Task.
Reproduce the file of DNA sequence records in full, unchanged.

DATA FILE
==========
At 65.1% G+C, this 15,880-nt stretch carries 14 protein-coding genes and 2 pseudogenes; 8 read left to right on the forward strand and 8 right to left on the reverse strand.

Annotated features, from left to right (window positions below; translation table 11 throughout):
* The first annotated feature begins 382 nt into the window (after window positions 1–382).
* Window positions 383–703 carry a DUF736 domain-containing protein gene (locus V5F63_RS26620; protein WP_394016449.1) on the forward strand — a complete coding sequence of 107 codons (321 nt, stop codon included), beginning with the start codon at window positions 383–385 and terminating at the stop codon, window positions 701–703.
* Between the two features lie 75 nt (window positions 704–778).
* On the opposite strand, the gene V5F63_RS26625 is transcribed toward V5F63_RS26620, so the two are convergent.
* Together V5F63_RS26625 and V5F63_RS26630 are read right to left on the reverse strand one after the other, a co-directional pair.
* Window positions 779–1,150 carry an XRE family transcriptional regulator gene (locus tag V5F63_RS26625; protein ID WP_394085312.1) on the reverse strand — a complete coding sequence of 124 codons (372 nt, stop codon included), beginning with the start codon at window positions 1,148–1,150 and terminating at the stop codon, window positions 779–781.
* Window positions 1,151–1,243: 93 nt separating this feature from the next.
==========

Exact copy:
At 65.1% G+C, this 15,880-nt stretch carries 14 protein-coding genes and 2 pseudogenes; 8 read left to right on the forward strand and 8 right to left on the reverse strand.

Annotated features, from left to right (window positions below; translation table 11 throughout):
* The first annotated feature begins 382 nt into the window (after window positions 1–382).
* Window positions 383–703 carry a DUF736 domain-containing protein gene (locus V5F63_RS26620; protein WP_394016449.1) on the forward strand — a complete coding sequence of 107 codons (321 nt, stop codon included), beginning with the start codon at window positions 383–385 and terminating at the stop codon, window positions 701–703.
* Between the two features lie 75 nt (window positions 704–778).
* On the opposite strand, the gene V5F63_RS26625 is transcribed toward V5F63_RS26620, so the two are convergent.
* Together V5F63_RS26625 and V5F63_RS26630 are read right to left on the reverse strand one after the other, a co-directional pair.
* Window positions 779–1,150 carry an XRE family transcriptional regulator gene (locus tag V5F63_RS26625; protein ID WP_394085312.1) on the reverse strand — a complete coding sequence of 124 codons (372 nt, stop codon included), beginning with the start codon at window positions 1,148–1,150 and terminating at the stop codon, window positions 779–781.
* Window positions 1,151–1,243: 93 nt separating this feature from the next.